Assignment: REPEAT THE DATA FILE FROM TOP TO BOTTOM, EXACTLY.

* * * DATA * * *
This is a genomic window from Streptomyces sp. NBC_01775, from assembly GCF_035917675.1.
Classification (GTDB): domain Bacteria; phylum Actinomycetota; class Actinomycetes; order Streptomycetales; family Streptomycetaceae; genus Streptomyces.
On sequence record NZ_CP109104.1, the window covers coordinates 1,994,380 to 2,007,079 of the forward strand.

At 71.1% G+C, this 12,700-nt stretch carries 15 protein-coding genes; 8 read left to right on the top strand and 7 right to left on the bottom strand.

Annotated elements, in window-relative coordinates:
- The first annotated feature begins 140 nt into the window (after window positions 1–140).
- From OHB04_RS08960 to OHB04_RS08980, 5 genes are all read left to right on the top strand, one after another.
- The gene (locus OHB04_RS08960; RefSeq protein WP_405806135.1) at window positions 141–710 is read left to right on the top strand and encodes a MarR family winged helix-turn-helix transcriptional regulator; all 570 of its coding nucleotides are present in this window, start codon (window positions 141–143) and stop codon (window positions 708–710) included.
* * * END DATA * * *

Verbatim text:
This is a genomic window from Streptomyces sp. NBC_01775, from assembly GCF_035917675.1.
Classification (GTDB): domain Bacteria; phylum Actinomycetota; class Actinomycetes; order Streptomycetales; family Streptomycetaceae; genus Streptomyces.
On sequence record NZ_CP109104.1, the window covers coordinates 1,994,380 to 2,007,079 of the forward strand.

At 71.1% G+C, this 12,700-nt stretch carries 15 protein-coding genes; 8 read left to right on the top strand and 7 right to left on the bottom strand.

Annotated elements, in window-relative coordinates:
- The first annotated feature begins 140 nt into the window (after window positions 1–140).
- From OHB04_RS08960 to OHB04_RS08980, 5 genes are all read left to right on the top strand, one after another.
- The gene (locus OHB04_RS08960; RefSeq protein WP_405806135.1) at window positions 141–710 is read left to right on the top strand and encodes a MarR family winged helix-turn-helix transcriptional regulator; all 570 of its coding nucleotides are present in this window, start codon (window positions 141–143) and stop codon (window positions 708–710) included.